Costa Law Firm has a team of family lawyers dedicated to the practice of Family Divorce, Child Custody support, Child Adoption, Division of Assets and other family law or legal matters.
Separations are often times of emotional upheaval, tough negotiations and difficult decisions. Your emotions may interfere with the ability to make the right decisions. With the assistance from our family lawyers you will be guided to make informed decisions. Our firm will help you to determine the issues in your case, assist and advise you of your rights and obligations, explain what you may expect to achieve, and outline the costs involved.
Our family lawyers have successfully argued issues before the Ontario Court of Justice, Superior Court of Justice and Divisional Court. We have significant experience in litigation, but at all times encourage where possible negotiation toward settlement. Our lawyers also have experience in mediation.
It is important to the lawyers of our group to ensure that a client feels comfortable, informed, and confident with his or her choices.
Family law is the body of law concerning family relationships, marriages and divorces. It is primarily statute-based in Canada. The federal government has exclusive jurisdiction to deal with marriages and divorces, pursuant to s. 92(6) of the Constitution Act, 1867. Under the Divorce Act, the federal government also has jurisdiction over custody and access of children as well as spousal and child support during and after a divorce. The provinces have exclusive jurisdiction over the solemnization of marriage, pursuant to s. 92(12) of the Constitution Act, 1867. The provinces also have jurisdiction over spousal and child support, property division, custody and access, adoption, and child protection under property and civil rights in s. 92(13). An in-depth knowledge of these statutes and federal and provincial guidelines on support is necessary in order to deal with the various family issues that may arise in your life. In cases of international child abduction, it is also important to address whether the multilateral treaty of the Hague Convention applies to ensure the expeditious return of children from one member country to another.
Negotiation and Drafting of Domestic Contracts (eg. prenuptial, marriage [contracts], cohabitation and separation agreements)
Our Family Law group can assist you in negotiating and drafting cohabitation agreements, separation agreements, and marriage contracts, which are all domestic contracts used to settle the various difficult issues arising upon a breakdown of a relationship or a family. It is important for couples to obtain legal advice prior to entering into a domestic contract in order for them to be fully aware of their rights and obligations.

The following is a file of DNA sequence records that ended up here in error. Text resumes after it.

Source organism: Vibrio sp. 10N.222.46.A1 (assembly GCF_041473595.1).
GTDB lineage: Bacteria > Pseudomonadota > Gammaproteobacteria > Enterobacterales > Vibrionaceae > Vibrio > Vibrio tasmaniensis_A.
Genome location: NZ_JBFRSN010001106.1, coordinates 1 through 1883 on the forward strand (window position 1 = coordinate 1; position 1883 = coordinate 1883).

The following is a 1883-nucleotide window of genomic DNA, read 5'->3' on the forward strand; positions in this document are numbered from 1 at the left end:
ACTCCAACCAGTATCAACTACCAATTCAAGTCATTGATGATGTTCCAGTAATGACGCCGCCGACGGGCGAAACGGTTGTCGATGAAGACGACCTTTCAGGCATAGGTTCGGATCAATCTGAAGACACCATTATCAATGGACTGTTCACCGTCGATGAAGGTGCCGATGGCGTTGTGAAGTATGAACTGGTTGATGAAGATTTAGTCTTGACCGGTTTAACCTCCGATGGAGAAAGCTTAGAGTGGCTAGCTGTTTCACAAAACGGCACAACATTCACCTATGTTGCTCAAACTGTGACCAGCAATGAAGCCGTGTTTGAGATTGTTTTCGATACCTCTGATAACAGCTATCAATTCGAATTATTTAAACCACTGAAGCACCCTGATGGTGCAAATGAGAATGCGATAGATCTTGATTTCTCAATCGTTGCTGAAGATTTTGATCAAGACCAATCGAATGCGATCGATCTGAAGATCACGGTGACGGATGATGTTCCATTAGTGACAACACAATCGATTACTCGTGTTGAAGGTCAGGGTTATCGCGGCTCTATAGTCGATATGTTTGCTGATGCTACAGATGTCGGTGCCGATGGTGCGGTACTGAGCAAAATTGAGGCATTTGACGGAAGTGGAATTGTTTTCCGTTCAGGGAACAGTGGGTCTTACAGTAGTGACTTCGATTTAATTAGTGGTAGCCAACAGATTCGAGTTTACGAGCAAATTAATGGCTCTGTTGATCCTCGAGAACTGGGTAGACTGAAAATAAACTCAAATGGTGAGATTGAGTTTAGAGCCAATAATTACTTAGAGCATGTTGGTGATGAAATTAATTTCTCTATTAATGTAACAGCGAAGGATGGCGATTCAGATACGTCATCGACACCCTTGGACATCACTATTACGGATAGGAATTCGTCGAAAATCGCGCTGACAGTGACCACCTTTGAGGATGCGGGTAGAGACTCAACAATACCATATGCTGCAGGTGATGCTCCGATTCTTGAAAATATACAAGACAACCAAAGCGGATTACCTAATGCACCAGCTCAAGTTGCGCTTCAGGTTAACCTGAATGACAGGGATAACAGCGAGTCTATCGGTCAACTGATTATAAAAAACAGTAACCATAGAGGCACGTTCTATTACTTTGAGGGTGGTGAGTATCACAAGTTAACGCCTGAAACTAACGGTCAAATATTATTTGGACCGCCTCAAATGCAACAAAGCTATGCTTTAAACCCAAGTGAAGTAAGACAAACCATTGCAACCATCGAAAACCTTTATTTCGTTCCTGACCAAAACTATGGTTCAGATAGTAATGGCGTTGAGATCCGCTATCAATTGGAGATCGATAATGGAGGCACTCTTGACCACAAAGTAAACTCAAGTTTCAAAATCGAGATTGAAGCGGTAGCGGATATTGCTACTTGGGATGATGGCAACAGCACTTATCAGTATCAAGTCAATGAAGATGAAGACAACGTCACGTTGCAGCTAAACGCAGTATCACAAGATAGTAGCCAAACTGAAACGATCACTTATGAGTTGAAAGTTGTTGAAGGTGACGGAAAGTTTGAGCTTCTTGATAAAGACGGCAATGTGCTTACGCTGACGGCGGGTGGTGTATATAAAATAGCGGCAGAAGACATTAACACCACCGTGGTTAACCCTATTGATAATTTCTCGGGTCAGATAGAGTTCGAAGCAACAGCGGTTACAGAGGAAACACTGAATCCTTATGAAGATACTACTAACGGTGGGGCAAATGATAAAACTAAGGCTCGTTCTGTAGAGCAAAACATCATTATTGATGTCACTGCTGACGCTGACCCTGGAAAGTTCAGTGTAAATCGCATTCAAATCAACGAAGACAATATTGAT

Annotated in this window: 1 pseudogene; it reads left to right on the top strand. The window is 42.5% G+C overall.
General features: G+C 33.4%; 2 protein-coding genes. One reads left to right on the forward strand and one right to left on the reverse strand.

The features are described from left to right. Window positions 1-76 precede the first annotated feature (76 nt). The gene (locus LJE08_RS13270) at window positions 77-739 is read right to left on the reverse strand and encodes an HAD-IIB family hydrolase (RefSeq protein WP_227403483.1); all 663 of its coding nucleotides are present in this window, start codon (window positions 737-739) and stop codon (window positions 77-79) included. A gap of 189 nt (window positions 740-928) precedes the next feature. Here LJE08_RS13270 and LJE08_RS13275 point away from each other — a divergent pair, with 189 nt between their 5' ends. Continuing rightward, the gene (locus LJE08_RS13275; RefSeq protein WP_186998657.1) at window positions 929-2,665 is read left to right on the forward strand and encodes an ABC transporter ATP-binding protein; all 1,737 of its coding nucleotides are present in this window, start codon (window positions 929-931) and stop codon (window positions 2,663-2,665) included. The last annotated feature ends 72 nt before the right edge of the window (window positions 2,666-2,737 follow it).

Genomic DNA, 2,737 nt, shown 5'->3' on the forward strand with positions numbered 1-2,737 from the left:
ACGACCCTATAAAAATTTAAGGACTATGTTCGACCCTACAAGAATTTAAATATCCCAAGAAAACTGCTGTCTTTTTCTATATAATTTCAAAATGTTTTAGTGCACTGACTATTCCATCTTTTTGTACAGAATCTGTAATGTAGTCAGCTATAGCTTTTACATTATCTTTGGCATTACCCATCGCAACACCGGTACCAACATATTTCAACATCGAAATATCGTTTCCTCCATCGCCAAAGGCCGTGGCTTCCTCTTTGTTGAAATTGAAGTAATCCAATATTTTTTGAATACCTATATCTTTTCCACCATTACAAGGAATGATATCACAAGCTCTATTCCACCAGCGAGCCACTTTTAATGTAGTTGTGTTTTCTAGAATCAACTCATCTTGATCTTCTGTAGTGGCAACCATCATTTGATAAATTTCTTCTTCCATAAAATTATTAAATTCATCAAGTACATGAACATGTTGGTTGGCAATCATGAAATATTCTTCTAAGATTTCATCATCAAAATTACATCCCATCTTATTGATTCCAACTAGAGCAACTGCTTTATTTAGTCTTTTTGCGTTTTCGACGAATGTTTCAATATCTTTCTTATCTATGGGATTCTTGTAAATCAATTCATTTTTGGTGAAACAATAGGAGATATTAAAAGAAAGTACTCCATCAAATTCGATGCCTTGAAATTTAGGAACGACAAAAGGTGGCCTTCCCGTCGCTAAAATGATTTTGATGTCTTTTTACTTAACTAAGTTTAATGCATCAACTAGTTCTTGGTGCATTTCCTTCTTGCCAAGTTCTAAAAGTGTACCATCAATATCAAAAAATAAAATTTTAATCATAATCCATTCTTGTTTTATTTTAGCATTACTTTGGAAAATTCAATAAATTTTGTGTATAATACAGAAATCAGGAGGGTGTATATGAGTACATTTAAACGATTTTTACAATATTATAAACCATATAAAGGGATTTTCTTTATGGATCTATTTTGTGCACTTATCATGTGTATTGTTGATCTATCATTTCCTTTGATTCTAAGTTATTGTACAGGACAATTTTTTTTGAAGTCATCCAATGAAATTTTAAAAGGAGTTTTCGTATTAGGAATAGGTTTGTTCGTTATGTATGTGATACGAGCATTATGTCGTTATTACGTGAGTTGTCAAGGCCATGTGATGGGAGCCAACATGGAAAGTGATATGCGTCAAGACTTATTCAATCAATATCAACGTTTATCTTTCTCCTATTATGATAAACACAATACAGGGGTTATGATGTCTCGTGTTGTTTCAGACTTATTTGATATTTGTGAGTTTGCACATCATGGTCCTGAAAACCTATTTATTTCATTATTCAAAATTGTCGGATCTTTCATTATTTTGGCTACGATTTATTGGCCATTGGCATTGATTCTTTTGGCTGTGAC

Contested and Uncontested Divorces
Contested and Uncontested – An uncontested divorce is one where the spouses agree on all the issues raised by the divorce. Where spouses agree on the issues, court officials will generally process the divorce without requiring the spouses to appear in court. When the divorce is granted, the court mails a divorce order to each spouse. For contested divorces, spouses disagree on some or all of the issues raised by a divorce, such as child and spousal support, division of financial assets, etc. In a contested divorce, both parties must file court documents with their respective positions on the issues in dispute.
Custody and Access Disputes
When parents are going through a separation or divorce, it is important to work out a parenting arrangement, so that their children are cared for and supported. A family law lawyer can assist in preparing the terms of a parenting arrangement, such as where the children will reside and with which parent and who will be responsible for making important decisions in relation to their health and schooling.
Children have a legal right to receive financial support from their parents upon separation or divorce. Parents can agree on the amount of child support to be paid or ask a court to decide. The court will use the relevant guidelines (federal or provincial) and consider the parents’ financial situation in order to determine child support payments.
Under the federal Divorce Act, spousal support is most likely to be paid when there is a significant difference between the spouses’ incomes after they separate. Nevertheless, a court may always decide that the spouse with the lower income is not entitled to support if that spouse has a lot of assets, or if the difference in income cannot be traced to anything that happened during the relationship. Under provincial law, a common-law partner may be eligible to receive spousal support depending upon the length of the relationship prior to separation.
Representation in Child Protection Proceedings (Children’s Aid and Crown Wardship)
Division of Assets
Same-Sex Family Issues
Canadian provinces and territories have reciprocal arrangements with one another to enforce support orders in family disputes. Under the Ontario Inter-jurisdictional Support Orders Act, 2002, a family support order filed by one spouse may be registered and enforced in another province or territory, where the other spouse resides. The same is true for support orders from other countries with which the province or territory has a reciprocal arrangement.
Family Responsibility and Support Arrears and Enforcement Proceedings